The penultimate luxury collection at Casio G-Shock is the MT-G collection, which sits right below the top-level G-Shock MR-G pieces. MT-G watches are certainly premium-priced at around $1,000 USD (several thousand less than most MR-G models) but include a lot of Casio’s latest technology plus a high-end feel and materials that should make even timepiece traditionalists happy. Today, I am going to review the latest generation Casio G-Shock MT-G, which is the MTGB2000 collection; this natural steel model is the reference MTGB2000D-1A. This is a new model for around 2021, and you can see my full aBlogtoWatch review of the previous generation Casio G-Shock MTGB1000 watch here.
Functionally speaking, the MTGB1000 and MTGB2000 are very similar. That means they both have most of the same features and offer comparable wearing experiences. That said, the watches have entirely different case constructions, dials, and movements. That makes the MTGB2000 not as much as a direct replacement of the MTGB1000 but more a minor upgrade and stylistic variation. In a sense, the MTGB1000 and MTGB2000 being on the market at the same time makes them competitors. If you routinely travel and need the absolute fastest automatic time-sync capabilities, then I believe this MTGB2000 has the edge since its newer hardware module seems to have improved the Bluetooth and/or radio signal connectivity features. The MTGB1000 has more or less the same Bluetooth connectivity features, but it appears that Casio tweaked the performance a bit for the new module in the MTGB2000. For the most part, the choice between the G-Shock MTGB1000 and MTGB2000 is going to be up to the aesthetic preferences of the wearer.
The dial of the MTGB1000 and the MTGB2000 feature the same information but with different layouts. This includes a main dial for the time with seconds, a 12-hour format subdial (that is mostly for a second time zone), a small AM/PM indicator for the second time zone, date window, and dual-purpose day-of-the-week indicator and function-selector hand. Note that the MTGB2000 has an additional pusher on the case. I also found that using the pushers to operate the features was a bit more straightforward on the MTGB2000, which is one of the tweaks that I think the watch enjoys over the earlier-generation model. The dial is Casio’s attempt to be restrained from a design perspective, and you do see most of the visual emphasis on the hands and markers (as opposed to less important dial decoration), and legibility is pretty good. Design is very futuristic, with a strong sense of bold masculinity. The watch face isn’t Casio’s most beautiful or distinctive, but it is classy in the right way. The idea with a watch design such as the MT-G is to focus less attention on the dial and more on the watch case and bracelet, where the primary design expressiveness is meant to come through. Note that while the hands and hour markers have some limited luminant painted on them, the watch features a bright LED backlight that allows you to easily read the dial in the dark.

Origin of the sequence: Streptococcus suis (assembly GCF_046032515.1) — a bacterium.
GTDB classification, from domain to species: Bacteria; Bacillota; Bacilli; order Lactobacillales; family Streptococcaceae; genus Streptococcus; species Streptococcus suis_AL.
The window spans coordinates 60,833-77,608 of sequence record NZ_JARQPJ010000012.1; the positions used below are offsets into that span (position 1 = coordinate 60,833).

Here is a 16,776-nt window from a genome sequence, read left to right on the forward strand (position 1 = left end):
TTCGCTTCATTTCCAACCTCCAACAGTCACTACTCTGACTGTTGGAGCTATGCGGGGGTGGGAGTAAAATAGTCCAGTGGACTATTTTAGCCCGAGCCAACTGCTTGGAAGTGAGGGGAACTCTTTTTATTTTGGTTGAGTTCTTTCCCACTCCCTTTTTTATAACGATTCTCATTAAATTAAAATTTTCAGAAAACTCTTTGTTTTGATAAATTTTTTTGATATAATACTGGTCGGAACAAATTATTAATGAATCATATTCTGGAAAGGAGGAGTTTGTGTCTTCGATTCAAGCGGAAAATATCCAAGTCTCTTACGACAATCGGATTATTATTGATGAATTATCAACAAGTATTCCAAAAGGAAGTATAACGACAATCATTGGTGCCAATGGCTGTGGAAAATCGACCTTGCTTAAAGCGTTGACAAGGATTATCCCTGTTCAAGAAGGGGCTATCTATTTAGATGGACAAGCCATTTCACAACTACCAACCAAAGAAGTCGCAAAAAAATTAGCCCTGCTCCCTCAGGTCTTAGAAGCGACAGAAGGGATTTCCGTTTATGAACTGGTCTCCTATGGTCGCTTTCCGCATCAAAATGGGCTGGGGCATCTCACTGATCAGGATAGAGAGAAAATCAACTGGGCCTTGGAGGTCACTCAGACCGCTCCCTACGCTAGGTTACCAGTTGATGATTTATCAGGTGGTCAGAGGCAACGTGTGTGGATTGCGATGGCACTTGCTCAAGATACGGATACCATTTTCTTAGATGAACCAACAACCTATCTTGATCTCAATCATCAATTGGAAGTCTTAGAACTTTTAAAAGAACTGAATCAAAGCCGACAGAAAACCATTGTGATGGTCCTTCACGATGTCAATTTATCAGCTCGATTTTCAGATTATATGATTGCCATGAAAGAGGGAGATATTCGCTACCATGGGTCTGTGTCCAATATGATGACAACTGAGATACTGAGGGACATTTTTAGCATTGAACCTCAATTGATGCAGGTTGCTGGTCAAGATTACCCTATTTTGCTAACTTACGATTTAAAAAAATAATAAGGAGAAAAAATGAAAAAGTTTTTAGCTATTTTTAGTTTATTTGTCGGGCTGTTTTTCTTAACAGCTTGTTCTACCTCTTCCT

The case is a bit narrower and shorter than the previous-generation model, but a bit thicker. The MTGB2000’s steel and carbon case is 51mm-wide with 55.1mm lug-to-lug distance and is 15.9mm-thick. It is also about 30 grams lighter than the MTGB1000 at just 156 grams (pretty good for a steel case and bracelet). The case itself uses Casio’s novel Carbon Core Guard structure, which eliminates a metal caseback and uses a sophisticated monocoque carbon inner case structure that the metal pieces are later attached to. G-Shock watches that use this new technology are actually tougher in durability and lighter in weight. Frankly, I do like a nice heavy metal watch on my wrist, but as sports watches go, the lighter the better.
The case is water-resistant to 200 meters and has a slightly inset and slightly domed, AR-coated sapphire crystal over the dial. The steel bezel is coated in an anthracite gray color and given a 12-sided design. While not emulating the octagonal bezel of the Royal Oak (which actually some other Casio models now do), you can tell that Casio would like for this latest generation MT-G model to be mentally classified by consumers as part of the “geometric watch bezel trend.” This concept actually continued into the case, which makes the overall look of the MTGB2000 very interesting.